Look for any submenu with the names Advanced Picture, Expert Picture, or Picture Options in the picture settings menu on your TV. Any feature that contains the phrases “adaptive,” “dynamic,” “motion,” “processing,” or “smoothing” should be disabled. If Overscan is an option, turn it off while you’re there (this will help in the next step).
Deactivating any motion-enhancing elements will, incidentally, lessen the jarring soap opera effect that most people detest. Motion improvements have a place, sometimes in live sports or video games, but for the most part, it’s much more enjoyable to watch movies and TV shows without them.
We go into more detail about what these modes do and whether it matters whether your TV runs at 60, 120, or 240Hz in our refresh rates guide.
4. Check Picture Geometry
If you’re switching between HD and SD channels, this can be a problem for cable boxes, but otherwise, you should be able to set up everything so that images display at their native quality. Look for an Aspect Ratio, Picture Size, or Zoom setting in your Picture menu, or a button on your remote control.
READ MORE: How Can You Upgrade Your Sony TV Picture Quality?
The Spears & Munsil disc can be used to verify the accuracy of the image geometry. Choose Setup and then Framing under Advanced Video. The limits of various resolutions will be visible on a test pattern. The edges of the screen will be touched by the white arrows pointing at the 1920 x 1080 lines if you are using a normal Blu-ray disc (this is also true if you are using a 4K TV; your player will upscale the image). The arrows pointing at the 3840 x 2160 lines on the Ultra HD Blu-ray disc will touch the edge of the display.
5. Set Contrast
The Spears & Munsil disc proves to be really helpful in this situation.Choose Video Calibration and then Contrast from the disc’s main menu. When the numbered bars below 238 are clearly different shades of grey and the numbered bars above 238 are white, your television’s contrast setting needs to be adjusted. The 10 coloured squares should be visible in the grey boxes that surround them on the top and bottom of the screen, and the gradient in the centre should slope down smoothly from a white band in the centre to black on the sides.
6. Set Brightness
Contrary to popular belief, your TV’s brightness setting actually modifies the black level. To access the Brightness test pattern, press right on your remote. Lower your TV’s brightness up so you can see all four of the grey bars in the centre, then gradually turn it down until just the two right bars are visible and the two left bars have faded into the background.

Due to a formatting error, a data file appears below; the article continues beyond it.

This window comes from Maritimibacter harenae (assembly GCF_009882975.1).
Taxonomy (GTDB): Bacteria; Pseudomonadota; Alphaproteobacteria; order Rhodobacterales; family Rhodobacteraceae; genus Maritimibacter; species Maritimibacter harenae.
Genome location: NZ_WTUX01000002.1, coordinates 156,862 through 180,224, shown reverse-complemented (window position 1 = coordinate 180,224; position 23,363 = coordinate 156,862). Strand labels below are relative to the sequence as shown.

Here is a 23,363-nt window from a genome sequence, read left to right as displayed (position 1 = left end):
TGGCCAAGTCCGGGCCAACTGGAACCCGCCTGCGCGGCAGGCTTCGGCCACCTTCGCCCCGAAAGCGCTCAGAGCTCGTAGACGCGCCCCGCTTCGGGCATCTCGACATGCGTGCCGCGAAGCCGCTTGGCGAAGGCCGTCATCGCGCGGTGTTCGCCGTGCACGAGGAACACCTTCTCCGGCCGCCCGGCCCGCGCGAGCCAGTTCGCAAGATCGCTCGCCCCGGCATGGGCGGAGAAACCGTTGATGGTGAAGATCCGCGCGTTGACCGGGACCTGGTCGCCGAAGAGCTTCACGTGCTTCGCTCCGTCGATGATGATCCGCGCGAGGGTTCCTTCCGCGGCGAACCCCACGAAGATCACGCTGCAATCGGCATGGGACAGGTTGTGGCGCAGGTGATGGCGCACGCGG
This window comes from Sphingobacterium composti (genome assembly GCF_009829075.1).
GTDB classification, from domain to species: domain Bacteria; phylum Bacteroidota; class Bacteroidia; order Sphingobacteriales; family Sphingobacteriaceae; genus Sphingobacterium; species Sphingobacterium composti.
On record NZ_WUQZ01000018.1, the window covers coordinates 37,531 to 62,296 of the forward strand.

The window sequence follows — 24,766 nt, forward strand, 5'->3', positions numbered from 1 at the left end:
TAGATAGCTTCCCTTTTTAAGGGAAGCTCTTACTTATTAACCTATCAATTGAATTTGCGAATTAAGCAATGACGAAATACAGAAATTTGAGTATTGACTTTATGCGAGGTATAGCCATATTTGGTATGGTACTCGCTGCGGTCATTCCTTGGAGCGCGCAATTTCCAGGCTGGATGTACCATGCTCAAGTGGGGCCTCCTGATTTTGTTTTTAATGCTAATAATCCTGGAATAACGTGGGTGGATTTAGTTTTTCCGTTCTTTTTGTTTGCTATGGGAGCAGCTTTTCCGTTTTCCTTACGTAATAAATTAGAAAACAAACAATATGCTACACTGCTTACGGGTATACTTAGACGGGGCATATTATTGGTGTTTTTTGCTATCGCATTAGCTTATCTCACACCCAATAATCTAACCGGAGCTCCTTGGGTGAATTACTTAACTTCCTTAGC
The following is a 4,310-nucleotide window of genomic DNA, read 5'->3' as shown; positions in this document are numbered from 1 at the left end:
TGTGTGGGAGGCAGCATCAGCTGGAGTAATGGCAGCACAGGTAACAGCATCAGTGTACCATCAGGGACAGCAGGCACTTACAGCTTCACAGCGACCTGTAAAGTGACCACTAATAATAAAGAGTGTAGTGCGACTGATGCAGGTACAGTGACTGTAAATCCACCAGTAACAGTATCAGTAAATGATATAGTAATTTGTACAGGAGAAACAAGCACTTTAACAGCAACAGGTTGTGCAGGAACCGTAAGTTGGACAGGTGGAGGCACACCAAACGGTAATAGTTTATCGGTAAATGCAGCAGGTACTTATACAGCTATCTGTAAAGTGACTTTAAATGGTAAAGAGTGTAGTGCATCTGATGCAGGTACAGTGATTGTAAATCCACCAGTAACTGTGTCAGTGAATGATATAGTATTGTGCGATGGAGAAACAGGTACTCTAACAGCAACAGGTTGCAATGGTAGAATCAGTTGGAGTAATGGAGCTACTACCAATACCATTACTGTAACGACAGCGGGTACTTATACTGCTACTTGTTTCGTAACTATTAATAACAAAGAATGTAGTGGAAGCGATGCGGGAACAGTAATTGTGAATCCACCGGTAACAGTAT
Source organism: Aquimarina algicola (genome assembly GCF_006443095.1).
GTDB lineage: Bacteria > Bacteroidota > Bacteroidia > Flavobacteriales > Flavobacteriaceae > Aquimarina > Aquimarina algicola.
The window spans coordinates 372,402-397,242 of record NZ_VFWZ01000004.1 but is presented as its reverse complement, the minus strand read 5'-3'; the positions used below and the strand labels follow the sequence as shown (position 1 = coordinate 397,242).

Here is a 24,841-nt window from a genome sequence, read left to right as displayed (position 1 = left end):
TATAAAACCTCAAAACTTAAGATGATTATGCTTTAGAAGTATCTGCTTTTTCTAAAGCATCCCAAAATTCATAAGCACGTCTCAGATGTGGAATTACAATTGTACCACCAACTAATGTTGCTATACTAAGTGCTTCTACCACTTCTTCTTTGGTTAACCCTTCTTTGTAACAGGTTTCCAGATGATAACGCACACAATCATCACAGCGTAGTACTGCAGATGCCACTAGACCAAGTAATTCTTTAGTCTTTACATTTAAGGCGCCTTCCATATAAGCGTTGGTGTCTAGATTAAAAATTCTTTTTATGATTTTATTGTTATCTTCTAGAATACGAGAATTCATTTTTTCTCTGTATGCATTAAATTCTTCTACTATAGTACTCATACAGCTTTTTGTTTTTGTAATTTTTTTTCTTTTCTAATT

7. Note Your Settings
Ignore the suggestions in the Video Calibration menu to adjust colour or sharpness; the vast majority of TVs released in recent years have those settings set as defaults, and attempting to change them can result in visual defects.
READ MORE: The new TvOS 16.1.1 Update Fixes the Issue with Apple TV 128GB Storage.
By accessing the Demonstration Materials tab and watching a few of the video clips, you may verify your results. They ought to appear intricate in both light and shade, with delicate textures standing out. Natural-looking colours, not garish hues or pink or blue tints, should be used.
Record the Brightness and Contrast settings, the Picture setting, the Color Temperature setting, and any features you removed. By returning the TV to its factory default settings and consulting your notes, you can resolve any issues with the picture if you make modifications in the future.
Once your TV has been precisely calibrated, you should make sure you are delivering it the best signal you can. To learn what the various sorts of HDMI cables mean, what brands are available, and how much you should be spending to get the greatest performance, check out our information on HDMI cables.